Pharmacology is the study of how drugs, as chemical agents, affect body functions in health and disease. In its widest sense, the term “drug” refers not only to chemicals produced by the body (e.g. neurotransmitters, hormones) but also to those used for medicinal (penicillin, aspirin), recreational (alcohol, nicotine) or illegal (heroin, cocaine) purposes. It also includes poisons (e.g. environmental pollutants, snake venoms, nerve gases in warfare) that may affect us involuntarily. Pharmacology is therefore a very important biomedical discipline, with roots both in basic biology and chemistry, and playing a vital role in helping to safeguard our health and welfare.
The Pharmacology degree programme is designed to show not only that drugs act at the level of the whole body or its individual organs, but also that these effects can result from specific drug actions on particular molecular components in different types of cells. Understanding these interactions has led to the development of exciting new drugs with novel mechanisms for treating such varied conditions as cancer, Alzheimer’s disease, stroke, heart disease, diabetes, or bacterial infections. Also, this helps to improve existing medicines and to reduce any unwanted side effects. Many of today’s drugs are new chemicals synthesised by drug companies, but other drugs, discovered as natural products found in plants, bacteria, fungi or animal sources, have also yielded valuable medicines for man.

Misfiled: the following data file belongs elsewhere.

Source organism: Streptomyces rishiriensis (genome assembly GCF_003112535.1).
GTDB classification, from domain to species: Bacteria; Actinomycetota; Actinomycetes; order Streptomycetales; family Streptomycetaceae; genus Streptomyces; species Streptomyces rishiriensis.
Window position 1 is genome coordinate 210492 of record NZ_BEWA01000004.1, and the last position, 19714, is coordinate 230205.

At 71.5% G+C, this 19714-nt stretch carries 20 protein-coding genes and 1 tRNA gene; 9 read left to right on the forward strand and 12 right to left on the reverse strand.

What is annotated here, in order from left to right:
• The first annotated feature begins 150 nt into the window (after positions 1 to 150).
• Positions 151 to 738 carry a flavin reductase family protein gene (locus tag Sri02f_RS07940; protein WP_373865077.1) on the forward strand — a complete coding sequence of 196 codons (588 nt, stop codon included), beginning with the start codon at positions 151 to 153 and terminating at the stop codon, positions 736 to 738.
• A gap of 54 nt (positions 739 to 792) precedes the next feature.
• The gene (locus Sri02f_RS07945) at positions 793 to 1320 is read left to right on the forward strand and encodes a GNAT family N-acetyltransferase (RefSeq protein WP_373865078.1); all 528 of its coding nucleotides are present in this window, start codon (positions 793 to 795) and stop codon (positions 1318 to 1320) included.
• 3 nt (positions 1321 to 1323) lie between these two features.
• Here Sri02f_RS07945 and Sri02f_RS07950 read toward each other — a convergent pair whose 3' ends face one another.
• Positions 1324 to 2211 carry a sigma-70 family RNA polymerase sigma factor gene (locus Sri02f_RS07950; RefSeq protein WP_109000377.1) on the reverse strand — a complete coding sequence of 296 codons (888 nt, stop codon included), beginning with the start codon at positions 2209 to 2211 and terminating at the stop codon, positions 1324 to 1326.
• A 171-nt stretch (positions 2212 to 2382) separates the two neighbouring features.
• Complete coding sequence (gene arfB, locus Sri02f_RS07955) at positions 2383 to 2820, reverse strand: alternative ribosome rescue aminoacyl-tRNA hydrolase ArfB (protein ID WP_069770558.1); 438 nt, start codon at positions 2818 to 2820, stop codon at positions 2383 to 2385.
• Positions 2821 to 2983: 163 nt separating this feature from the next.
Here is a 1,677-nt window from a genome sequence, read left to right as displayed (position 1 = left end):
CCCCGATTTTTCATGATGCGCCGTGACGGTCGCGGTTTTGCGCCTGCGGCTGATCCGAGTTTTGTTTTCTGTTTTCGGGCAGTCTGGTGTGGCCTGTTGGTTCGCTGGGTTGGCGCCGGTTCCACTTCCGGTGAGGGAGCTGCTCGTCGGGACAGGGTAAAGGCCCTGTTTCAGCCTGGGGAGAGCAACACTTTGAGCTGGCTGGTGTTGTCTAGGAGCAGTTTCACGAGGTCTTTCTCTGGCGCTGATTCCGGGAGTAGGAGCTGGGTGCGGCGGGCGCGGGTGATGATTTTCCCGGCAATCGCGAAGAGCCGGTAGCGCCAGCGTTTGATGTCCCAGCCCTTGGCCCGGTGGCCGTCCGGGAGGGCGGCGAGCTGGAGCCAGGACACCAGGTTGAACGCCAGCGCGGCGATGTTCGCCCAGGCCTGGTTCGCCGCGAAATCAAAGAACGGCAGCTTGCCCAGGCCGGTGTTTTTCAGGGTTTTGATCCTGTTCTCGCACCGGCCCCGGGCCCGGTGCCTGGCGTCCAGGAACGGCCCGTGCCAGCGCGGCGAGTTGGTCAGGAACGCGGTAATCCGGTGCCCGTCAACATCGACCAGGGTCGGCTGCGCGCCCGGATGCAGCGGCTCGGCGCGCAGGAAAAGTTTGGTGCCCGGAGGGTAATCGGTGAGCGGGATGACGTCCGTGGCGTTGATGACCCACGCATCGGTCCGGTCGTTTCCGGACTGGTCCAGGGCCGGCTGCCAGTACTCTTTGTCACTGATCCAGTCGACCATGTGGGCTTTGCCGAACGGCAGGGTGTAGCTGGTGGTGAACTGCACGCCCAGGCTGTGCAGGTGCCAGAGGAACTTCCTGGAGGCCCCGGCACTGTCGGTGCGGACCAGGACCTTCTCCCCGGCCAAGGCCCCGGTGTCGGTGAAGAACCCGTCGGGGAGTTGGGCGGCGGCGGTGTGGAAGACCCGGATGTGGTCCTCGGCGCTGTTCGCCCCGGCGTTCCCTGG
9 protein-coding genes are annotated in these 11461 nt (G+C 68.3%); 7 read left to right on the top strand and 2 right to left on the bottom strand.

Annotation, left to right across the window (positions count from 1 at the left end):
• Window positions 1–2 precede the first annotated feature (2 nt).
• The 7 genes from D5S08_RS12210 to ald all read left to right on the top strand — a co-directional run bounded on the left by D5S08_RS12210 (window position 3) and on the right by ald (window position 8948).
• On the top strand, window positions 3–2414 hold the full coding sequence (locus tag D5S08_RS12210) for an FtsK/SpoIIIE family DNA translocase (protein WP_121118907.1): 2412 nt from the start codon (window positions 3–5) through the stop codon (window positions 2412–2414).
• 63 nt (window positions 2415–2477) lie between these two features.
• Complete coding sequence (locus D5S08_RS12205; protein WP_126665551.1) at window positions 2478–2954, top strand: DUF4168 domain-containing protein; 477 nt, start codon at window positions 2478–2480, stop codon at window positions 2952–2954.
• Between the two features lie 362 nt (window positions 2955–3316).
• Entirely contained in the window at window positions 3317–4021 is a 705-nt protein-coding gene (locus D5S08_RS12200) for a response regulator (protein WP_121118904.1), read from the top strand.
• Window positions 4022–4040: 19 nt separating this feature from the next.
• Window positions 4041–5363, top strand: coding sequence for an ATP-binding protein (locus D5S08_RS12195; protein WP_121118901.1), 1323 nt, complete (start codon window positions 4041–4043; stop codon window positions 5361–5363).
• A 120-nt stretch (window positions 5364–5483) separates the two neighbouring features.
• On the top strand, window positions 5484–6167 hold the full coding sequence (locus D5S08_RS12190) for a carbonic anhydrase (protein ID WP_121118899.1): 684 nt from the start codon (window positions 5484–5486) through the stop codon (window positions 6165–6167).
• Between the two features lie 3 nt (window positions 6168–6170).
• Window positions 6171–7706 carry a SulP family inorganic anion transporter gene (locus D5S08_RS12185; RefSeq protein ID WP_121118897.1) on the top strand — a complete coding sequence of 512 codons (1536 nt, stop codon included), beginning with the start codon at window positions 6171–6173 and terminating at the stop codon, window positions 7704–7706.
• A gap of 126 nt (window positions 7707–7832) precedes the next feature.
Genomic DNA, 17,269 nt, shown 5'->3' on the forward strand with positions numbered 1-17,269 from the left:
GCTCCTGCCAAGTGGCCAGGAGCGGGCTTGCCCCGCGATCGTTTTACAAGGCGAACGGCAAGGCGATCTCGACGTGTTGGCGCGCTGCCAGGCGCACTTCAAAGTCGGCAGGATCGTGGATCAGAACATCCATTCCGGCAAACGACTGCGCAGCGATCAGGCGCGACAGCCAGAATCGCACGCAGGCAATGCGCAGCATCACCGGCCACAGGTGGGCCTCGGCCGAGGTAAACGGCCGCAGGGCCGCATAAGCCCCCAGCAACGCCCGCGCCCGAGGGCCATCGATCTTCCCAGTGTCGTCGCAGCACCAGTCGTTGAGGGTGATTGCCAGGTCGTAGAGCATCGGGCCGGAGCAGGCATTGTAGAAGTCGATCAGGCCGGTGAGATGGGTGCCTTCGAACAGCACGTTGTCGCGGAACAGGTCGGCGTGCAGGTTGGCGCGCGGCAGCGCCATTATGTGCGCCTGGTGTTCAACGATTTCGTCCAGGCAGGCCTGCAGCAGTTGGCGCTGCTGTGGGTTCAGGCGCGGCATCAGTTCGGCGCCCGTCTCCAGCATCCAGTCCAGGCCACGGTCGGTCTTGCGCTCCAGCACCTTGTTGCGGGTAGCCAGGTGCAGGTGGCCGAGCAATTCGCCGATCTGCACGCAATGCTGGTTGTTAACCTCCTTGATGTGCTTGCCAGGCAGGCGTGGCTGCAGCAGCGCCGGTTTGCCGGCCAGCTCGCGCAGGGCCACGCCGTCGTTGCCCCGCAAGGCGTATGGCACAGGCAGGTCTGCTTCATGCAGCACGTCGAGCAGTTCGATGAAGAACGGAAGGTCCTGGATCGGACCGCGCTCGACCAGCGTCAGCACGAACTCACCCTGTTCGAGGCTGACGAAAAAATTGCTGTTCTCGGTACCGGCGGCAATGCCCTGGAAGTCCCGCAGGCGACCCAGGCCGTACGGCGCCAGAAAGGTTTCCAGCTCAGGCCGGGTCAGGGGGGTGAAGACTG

Pharmacology can be studied as a 3 or 4 year degree programme with module choices that can lead to either Single Honours Pharmacology or Joint Honours Pharmacology (with Biochemistry or Physiological Sciences). The final year is taught at premises in the University Medical School at Ninewells Hospital, and includes a 15-week research project and a choice of study units in a broad range of pharmacology topics given by expert laboratory-based scientists who work at the “cutting edge” level of research in these areas. This venue also enables some clinicians, who treat hospital patients, to be included in these final year study units to reinforce the biomedical nature of the subject.
Pharmacologists can often be found working in multi-disciplinary teams (especially in drug development by the pharmaceutical industry) containing chemists, biochemists, physiologists, molecular biologists, neuroscientists and doctors. Many research pharmacologists are interested in the mechanisms underlying normal functioning of certain organs whilst others are interested in disease states and designing drugs to treat or cure disease. Some pharmacologists study the potential harmful side effects of drugs (toxicology) and how drugs are broken down and
eliminated by the body (pharmacokinetics). It should be noted that having a pharmacology degree does not provide the qualification to practise pharmacy in the UK. However, it can be helpful for later gaining entry to study Medicine.
Pharmacologists are employed in a wide range of positions: